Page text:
Córdoba service stations can no longer sell gas and the distributor stopped the supply

Córdoba service stations can no longer sell gas and the distributor stopped the supply
Córdoba service stations can no longer sell gas and the distributor stopped the supply


There is no longer gas in Córdoba”. This is what he stated Marisa Centenaro, president of the Chamber of Fuel Distributors of the interior of the province of Córdoba. The representative of the service station owners assured that the company Ecogas (Distribuidora de Gas del Centro), which also supplies Córdoba to Catamarca and La Rioja, contacted it and other entities to inform them that they should stop the sale of gas. “It is for an indefinite period”Centenaro said with concern.

In Córdoba no service station is going to sell gas anymore. If we ignore this measure we subject ourselves to very severe sanctions,” said Centenaro in dialogue with Radio with youbut he also clarified that “the CNG station does not store” the gas so it would not have room to override the distributor’s decision either.

Centenaro valued the measure as “very serious, surprising and even inexplicable”. “The distributor told us that the cut is total for everyone: the industry, interruptible and firm stations. That is, for everyone,” stressed the business leader, who shares the sector with an important government official: the head of the ruling party’s block of deputies. Gabriel Bornoronialso from Córdoba, and president of the Federation of Fuel and Related Distributors of the Center.

“It is not usual. She has surprised us. In the 22, 23 years that I have been a parking attendant, I remember that in one or two times there were only cuts. They were short,” Centenaro recalled and expressed his hope: “We are expecting that tomorrow [por este miércoles] notify us or inform us that the measure has ceased”.

Centenaro could not locate the trigger for the current situation, but stated that “there was a problem with a ship that was in Buenos Aires that contributed to aggravating the situation even more.” The site specialized in energy Econojournal gave an explanation along the same lines.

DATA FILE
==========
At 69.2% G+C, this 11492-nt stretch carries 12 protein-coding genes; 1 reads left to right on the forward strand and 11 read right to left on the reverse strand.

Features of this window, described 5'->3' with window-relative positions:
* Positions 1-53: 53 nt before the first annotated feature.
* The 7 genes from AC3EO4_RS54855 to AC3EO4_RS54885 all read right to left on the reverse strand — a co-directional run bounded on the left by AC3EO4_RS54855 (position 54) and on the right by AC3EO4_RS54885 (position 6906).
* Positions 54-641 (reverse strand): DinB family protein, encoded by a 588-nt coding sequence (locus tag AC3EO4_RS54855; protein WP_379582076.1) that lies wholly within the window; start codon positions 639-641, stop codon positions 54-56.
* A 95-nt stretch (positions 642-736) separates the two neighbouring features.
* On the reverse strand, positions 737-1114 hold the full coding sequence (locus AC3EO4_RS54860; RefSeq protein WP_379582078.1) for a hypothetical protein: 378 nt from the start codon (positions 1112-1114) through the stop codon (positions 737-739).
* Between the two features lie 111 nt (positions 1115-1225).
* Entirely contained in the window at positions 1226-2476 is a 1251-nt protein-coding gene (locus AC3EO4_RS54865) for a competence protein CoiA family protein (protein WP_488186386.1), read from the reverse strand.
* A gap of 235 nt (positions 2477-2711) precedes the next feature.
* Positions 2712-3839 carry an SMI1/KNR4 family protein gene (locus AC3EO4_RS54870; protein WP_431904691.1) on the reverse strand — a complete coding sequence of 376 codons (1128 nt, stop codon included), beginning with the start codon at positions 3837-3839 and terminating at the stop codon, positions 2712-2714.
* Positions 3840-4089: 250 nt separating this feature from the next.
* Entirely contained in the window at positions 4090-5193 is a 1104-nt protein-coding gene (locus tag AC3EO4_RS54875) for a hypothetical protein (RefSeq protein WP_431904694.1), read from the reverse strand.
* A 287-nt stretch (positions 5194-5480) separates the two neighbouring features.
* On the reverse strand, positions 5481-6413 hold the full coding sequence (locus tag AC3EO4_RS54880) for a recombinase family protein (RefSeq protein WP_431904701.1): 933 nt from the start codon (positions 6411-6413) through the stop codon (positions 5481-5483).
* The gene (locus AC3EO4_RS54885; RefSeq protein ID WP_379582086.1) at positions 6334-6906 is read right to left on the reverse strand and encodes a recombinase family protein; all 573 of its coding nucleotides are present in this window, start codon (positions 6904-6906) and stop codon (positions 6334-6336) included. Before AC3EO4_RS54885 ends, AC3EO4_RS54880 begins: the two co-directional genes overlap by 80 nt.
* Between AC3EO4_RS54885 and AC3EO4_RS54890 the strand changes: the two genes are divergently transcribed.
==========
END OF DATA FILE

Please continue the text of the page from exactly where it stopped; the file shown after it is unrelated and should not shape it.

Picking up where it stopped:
Enarsathe state company that is responsible for the import of Liquefied Natural Gas (LNG), urgently bought a shipment of LNG from [la petrolera brasileña] Petrobras which was to begin regasifying this Tuesday. But at the last minute The Brazilian company contested the letter of credit with which the fuel was to be paid and did not authorize the unloading of LNG at the Escobar regasification terminal,” said the Econojournal. Enarsa had to pay Petrobras, whose main shareholder is the Brazilian State, US$22 millionbut it was not done in a timely manner, so the Brazilian company did not make the delivery.

This was added to the fact that one of the gas transportation companies “suffered a technical problem in two compressor plants”. This motivated the reaction of the Government, which convened an emergency committee to cut off gas to the largest 100 industries in the country in the north of the province of Buenos Aires, the south of Santa Fe, Córdoba and Mendoza, among which are petrochemicals, oil companies, cereal companies and agroindustrial companies, according to Econojournal. Centenaro pointed out that the cut will not only be for the industry, but for everyone, at least in Córdoba.

Given that Enarsa is an Argentine state company and that Petrobras is majority controlled by the State of Brazil, the question arises as to whether the issue could not be resolved through diplomatic channels between both countries. One of the drawbacks is that the two heads of state, Javier Milei and Lula Da Silva, have no relationship with each other.

Milei, in an interview with the journalist and columnist of LA NACION Jaime Bayly, in the middle of the electoral campaign towards the presidential runoff, stated that Lula is a “communist” and that he was imprisoned for “corrupt”. He also assured that he would not meet with Lula if he triumphed and became President. He had previously also said that He was not going to have commercial relations with “Lula or with any communist”.

The Brazilian president never responded. The Argentine government, already with Milei at the helm, requested a meeting more than a month ago and predicted that the meeting would take place in the weeks following the request. But it is still not known what Brazil’s response was. Lula’s only comments about Milei were when, in dialogue with the press, in mid-April, he stated: “I know that my chancellor [Mauro Vieira] received a letter from President Milei, but what happened is that our chancellor traveled and I haven’t seen the letter yet. When I return, I will receive it. I don’t know what she says in the letter, so I can’t respond.” Almost two months after the letter she sent to Milei, Lula still did not claim, at least in public, to have read it.


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